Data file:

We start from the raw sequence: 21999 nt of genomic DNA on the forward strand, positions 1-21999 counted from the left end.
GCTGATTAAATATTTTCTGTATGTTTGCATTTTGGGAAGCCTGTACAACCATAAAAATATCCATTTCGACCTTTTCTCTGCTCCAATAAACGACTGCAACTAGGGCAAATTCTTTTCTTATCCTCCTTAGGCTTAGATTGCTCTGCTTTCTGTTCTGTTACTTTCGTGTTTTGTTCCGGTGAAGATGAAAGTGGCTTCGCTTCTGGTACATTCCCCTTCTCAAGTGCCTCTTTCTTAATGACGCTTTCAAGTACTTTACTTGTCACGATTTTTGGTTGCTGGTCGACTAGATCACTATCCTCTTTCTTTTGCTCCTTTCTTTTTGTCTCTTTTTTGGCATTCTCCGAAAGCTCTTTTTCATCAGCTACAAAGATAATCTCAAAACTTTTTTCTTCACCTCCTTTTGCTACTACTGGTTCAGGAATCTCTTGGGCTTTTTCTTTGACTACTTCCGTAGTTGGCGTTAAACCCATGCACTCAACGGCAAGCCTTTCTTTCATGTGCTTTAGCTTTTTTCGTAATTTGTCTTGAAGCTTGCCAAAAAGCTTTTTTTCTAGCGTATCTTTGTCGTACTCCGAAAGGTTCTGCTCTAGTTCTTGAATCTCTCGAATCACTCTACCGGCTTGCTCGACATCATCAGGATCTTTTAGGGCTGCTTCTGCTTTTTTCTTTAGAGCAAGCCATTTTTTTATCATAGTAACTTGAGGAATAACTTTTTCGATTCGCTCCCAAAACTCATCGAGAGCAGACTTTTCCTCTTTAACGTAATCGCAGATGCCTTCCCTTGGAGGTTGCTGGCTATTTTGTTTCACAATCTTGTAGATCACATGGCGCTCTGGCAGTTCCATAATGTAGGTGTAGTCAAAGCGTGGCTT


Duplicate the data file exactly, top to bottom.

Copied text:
We start from the raw sequence: 21999 nt of genomic DNA on the forward strand, positions 1-21999 counted from the left end.
GCTGATTAAATATTTTCTGTATGTTTGCATTTTGGGAAGCCTGTACAACCATAAAAATATCCATTTCGACCTTTTCTCTGCTCCAATAAACGACTGCAACTAGGGCAAATTCTTTTCTTATCCTCCTTAGGCTTAGATTGCTCTGCTTTCTGTTCTGTTACTTTCGTGTTTTGTTCCGGTGAAGATGAAAGTGGCTTCGCTTCTGGTACATTCCCCTTCTCAAGTGCCTCTTTCTTAATGACGCTTTCAAGTACTTTACTTGTCACGATTTTTGGTTGCTGGTCGACTAGATCACTATCCTCTTTCTTTTGCTCCTTTCTTTTTGTCTCTTTTTTGGCATTCTCCGAAAGCTCTTTTTCATCAGCTACAAAGATAATCTCAAAACTTTTTTCTTCACCTCCTTTTGCTACTACTGGTTCAGGAATCTCTTGGGCTTTTTCTTTGACTACTTCCGTAGTTGGCGTTAAACCCATGCACTCAACGGCAAGCCTTTCTTTCATGTGCTTTAGCTTTTTTCGTAATTTGTCTTGAAGCTTGCCAAAAAGCTTTTTTTCTAGCGTATCTTTGTCGTACTCCGAAAGGTTCTGCTCTAGTTCTTGAATCTCTCGAATCACTCTACCGGCTTGCTCGACATCATCAGGATCTTTTAGGGCTGCTTCTGCTTTTTTCTTTAGAGCAAGCCATTTTTTTATCATAGTAACTTGAGGAATAACTTTTTCGATTCGCTCCCAAAACTCATCGAGAGCAGACTTTTCCTCTTTAACGTAATCGCAGATGCCTTCCCTTGGAGGTTGCTGGCTATTTTGTTTCACAATCTTGTAGATCACATGGCGCTCTGGCAGTTCCATAATGTAGGTGTAGTCAAAGCGTGGCTT